Monday, February 13, 2006

2/12/6, Newsday: "Owners should foot bill for stadiums"

Owners should foot bill for stadiums

Ken Davidoff

February 12, 2006

Ridiculously, the Washington Nationals (originally the Montreal Expos) kick off their fifth year as a ward of Major League Baseball, and a discharge from Bud Selig's orphanage is hardly imminent. Another chaotic week in District of Columbia politics produced another revised lease for the prodigal new stadium project, and baseball officials sound decidedly pessimistic about whether this plan will fly.

Without a viable new stadium plan, baseball leadership has made clear, there will be no sale.

Throw in the continued frustration of the Minnesota Twins, whose efforts to get a new ballpark are on life support, and the unsurprising revelation that the Yankees will be getting far more public funding than originally reported for their new stadium.

It adds up to one obvious conclusion, one that baseball has largely refused to acknowledge: The taxpayers shouldn't be footing the bill for these projects. Such a path leads to so much trouble, like this Washington nonsense, and the buildings never validate their investments. (Emphasis ours) Furthermore, there's nowhere for teams such as the Marlins to move.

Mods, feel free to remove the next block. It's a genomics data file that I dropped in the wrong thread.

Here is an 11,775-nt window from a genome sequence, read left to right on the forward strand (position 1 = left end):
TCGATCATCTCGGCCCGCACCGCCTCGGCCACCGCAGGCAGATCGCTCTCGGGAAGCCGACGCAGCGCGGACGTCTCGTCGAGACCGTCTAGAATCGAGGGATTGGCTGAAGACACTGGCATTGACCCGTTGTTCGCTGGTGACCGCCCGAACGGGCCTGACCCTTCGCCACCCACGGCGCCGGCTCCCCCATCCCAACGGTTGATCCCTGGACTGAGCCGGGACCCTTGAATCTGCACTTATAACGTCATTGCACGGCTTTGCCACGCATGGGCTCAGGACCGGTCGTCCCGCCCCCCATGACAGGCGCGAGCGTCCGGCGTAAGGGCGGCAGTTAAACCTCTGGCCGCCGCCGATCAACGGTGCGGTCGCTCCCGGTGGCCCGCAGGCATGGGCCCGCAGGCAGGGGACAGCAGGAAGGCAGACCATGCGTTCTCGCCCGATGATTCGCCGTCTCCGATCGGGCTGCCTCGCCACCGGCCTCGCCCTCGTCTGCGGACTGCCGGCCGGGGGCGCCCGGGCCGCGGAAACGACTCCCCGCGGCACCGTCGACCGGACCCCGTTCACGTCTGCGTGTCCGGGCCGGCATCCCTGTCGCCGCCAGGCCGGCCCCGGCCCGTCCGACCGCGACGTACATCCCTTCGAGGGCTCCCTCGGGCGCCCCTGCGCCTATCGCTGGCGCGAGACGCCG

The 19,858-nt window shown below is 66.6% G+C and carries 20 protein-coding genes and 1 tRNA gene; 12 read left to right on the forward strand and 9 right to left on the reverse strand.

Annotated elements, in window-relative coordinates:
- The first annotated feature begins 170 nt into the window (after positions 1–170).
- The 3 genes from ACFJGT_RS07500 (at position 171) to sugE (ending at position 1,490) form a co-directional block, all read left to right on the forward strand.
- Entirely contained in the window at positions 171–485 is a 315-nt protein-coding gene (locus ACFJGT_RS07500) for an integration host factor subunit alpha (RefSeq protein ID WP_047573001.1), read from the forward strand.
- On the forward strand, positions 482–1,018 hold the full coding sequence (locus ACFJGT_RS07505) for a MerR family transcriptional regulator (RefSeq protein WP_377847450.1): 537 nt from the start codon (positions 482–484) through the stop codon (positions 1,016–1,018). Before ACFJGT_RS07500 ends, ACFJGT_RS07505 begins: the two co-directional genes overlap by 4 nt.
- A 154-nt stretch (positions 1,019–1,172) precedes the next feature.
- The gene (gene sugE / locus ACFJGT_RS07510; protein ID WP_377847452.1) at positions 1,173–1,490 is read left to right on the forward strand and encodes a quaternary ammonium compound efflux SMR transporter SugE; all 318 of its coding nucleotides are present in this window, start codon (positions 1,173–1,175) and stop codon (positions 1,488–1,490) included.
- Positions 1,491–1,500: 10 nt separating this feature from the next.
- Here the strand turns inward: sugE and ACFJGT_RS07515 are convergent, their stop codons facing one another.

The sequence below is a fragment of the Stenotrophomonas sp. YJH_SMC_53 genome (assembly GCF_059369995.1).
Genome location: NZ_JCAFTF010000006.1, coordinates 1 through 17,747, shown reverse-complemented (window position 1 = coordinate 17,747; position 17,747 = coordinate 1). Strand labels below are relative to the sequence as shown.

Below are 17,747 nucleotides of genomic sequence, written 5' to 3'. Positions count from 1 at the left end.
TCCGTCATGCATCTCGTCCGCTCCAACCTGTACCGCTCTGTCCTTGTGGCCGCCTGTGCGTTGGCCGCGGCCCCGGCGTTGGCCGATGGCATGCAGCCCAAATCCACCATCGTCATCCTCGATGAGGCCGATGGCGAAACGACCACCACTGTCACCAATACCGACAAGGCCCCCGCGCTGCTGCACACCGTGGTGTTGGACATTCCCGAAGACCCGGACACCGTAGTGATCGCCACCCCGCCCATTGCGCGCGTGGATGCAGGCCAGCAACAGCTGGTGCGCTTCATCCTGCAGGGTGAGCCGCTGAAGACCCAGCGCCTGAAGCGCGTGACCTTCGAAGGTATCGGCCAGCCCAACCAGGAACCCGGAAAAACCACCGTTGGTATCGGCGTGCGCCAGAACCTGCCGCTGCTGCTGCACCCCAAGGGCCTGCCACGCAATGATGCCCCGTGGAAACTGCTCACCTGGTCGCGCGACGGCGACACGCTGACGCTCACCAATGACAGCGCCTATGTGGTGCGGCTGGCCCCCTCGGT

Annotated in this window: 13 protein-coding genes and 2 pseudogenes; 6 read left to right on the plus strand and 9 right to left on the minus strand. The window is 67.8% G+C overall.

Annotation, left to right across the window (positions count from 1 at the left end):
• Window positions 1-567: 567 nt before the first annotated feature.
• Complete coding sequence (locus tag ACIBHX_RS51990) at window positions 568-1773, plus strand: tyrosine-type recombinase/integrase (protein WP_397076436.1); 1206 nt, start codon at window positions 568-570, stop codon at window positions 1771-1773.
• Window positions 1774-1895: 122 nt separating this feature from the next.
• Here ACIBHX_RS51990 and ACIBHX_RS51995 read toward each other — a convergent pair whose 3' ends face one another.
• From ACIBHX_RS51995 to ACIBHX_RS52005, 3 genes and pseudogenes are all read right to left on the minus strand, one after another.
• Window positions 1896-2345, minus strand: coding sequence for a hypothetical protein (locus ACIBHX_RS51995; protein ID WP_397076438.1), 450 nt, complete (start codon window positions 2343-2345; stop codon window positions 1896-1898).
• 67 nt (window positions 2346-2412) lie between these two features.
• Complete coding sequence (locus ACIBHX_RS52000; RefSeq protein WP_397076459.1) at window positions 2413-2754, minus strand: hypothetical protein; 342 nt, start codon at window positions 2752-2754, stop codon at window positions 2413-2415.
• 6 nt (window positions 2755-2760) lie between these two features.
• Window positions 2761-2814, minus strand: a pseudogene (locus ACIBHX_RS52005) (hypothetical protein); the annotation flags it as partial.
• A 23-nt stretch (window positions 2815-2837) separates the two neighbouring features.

A far more preferable avenue: Have baseball owners fund their own new fields of dreams. Create some sort of central fund, designed specifically to aid owners in need.

"There may come a time for that," Selig acknowledged in an interview last month. "This sport hasn't been in enough of a profit situation to be able to do that, but we're making progress."

That's good news. By now, everyone knows that whole "invest in a stadium and your community shall reap the benefits" idea is an utter fallacy. (Again, emphasis ours) A chapter from a fascinating new book, "Baseball Between the Numbers," by the people from Baseball Prospectus, contains a chapter further validating this reality.

The NFL is in the stadium-building business, and baseball should follow that lead. To be fair, baseball is far ahead of Paul Tagliabue and company when it comes to diversity, so baseball gets the overall edge.


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